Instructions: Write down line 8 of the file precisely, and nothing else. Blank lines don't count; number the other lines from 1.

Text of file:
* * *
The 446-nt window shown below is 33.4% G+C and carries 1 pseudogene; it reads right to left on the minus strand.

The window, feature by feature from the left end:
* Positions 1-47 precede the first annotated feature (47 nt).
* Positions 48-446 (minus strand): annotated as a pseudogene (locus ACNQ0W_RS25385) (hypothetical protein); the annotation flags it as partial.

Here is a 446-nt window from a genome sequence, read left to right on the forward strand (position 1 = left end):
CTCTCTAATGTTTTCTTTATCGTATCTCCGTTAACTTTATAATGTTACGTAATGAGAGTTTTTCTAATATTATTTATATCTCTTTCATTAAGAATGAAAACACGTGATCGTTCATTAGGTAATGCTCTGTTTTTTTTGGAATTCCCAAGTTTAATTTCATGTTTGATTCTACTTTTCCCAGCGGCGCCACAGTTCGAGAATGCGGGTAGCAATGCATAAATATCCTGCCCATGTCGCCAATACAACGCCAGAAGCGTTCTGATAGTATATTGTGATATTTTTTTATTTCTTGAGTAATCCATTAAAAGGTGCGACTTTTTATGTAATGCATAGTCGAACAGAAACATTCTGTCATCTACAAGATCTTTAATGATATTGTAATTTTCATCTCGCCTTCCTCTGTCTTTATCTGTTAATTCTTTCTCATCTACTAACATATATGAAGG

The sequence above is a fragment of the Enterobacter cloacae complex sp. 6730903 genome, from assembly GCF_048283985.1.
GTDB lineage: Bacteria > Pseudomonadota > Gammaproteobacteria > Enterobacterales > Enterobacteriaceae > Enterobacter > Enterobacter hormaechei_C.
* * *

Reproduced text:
GTDB lineage: Bacteria > Pseudomonadota > Gammaproteobacteria > Enterobacterales > Enterobacteriaceae > Enterobacter > Enterobacter hormaechei_C.